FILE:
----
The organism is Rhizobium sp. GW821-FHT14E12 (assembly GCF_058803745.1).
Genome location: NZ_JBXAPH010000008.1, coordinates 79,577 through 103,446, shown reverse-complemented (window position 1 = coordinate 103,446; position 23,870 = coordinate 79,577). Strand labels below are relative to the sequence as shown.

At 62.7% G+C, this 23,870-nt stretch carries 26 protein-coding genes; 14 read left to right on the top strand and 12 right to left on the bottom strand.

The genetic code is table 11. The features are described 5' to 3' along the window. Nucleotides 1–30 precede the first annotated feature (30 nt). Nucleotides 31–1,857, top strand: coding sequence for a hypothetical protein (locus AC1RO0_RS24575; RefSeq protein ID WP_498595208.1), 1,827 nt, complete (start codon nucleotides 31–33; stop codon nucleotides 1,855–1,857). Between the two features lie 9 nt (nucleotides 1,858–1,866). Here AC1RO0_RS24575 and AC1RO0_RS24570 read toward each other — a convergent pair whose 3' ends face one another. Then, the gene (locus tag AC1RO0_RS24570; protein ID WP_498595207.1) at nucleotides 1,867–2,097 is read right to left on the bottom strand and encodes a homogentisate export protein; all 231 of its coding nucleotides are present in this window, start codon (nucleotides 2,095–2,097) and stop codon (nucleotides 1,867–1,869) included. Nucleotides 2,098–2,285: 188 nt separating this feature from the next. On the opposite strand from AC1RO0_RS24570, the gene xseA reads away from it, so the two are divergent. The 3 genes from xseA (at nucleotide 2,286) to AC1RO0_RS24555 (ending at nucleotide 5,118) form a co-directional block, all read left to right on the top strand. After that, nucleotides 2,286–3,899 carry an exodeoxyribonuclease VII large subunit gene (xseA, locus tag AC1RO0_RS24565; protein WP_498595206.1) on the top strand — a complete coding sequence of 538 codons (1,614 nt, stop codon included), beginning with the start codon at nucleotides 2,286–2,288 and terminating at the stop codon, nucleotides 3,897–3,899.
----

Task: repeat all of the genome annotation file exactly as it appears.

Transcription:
The organism is Rhizobium sp. GW821-FHT14E12 (assembly GCF_058803745.1).
Genome location: NZ_JBXAPH010000008.1, coordinates 79,577 through 103,446, shown reverse-complemented (window position 1 = coordinate 103,446; position 23,870 = coordinate 79,577). Strand labels below are relative to the sequence as shown.

At 62.7% G+C, this 23,870-nt stretch carries 26 protein-coding genes; 14 read left to right on the top strand and 12 right to left on the bottom strand.

The genetic code is table 11. The features are described 5' to 3' along the window. Nucleotides 1–30 precede the first annotated feature (30 nt). Nucleotides 31–1,857, top strand: coding sequence for a hypothetical protein (locus AC1RO0_RS24575; RefSeq protein ID WP_498595208.1), 1,827 nt, complete (start codon nucleotides 31–33; stop codon nucleotides 1,855–1,857). Between the two features lie 9 nt (nucleotides 1,858–1,866). Here AC1RO0_RS24575 and AC1RO0_RS24570 read toward each other — a convergent pair whose 3' ends face one another. Then, the gene (locus tag AC1RO0_RS24570; protein ID WP_498595207.1) at nucleotides 1,867–2,097 is read right to left on the bottom strand and encodes a homogentisate export protein; all 231 of its coding nucleotides are present in this window, start codon (nucleotides 2,095–2,097) and stop codon (nucleotides 1,867–1,869) included. Nucleotides 2,098–2,285: 188 nt separating this feature from the next. On the opposite strand from AC1RO0_RS24570, the gene xseA reads away from it, so the two are divergent. The 3 genes from xseA (at nucleotide 2,286) to AC1RO0_RS24555 (ending at nucleotide 5,118) form a co-directional block, all read left to right on the top strand. After that, nucleotides 2,286–3,899 carry an exodeoxyribonuclease VII large subunit gene (xseA, locus tag AC1RO0_RS24565; protein WP_498595206.1) on the top strand — a complete coding sequence of 538 codons (1,614 nt, stop codon included), beginning with the start codon at nucleotides 2,286–2,288 and terminating at the stop codon, nucleotides 3,897–3,899.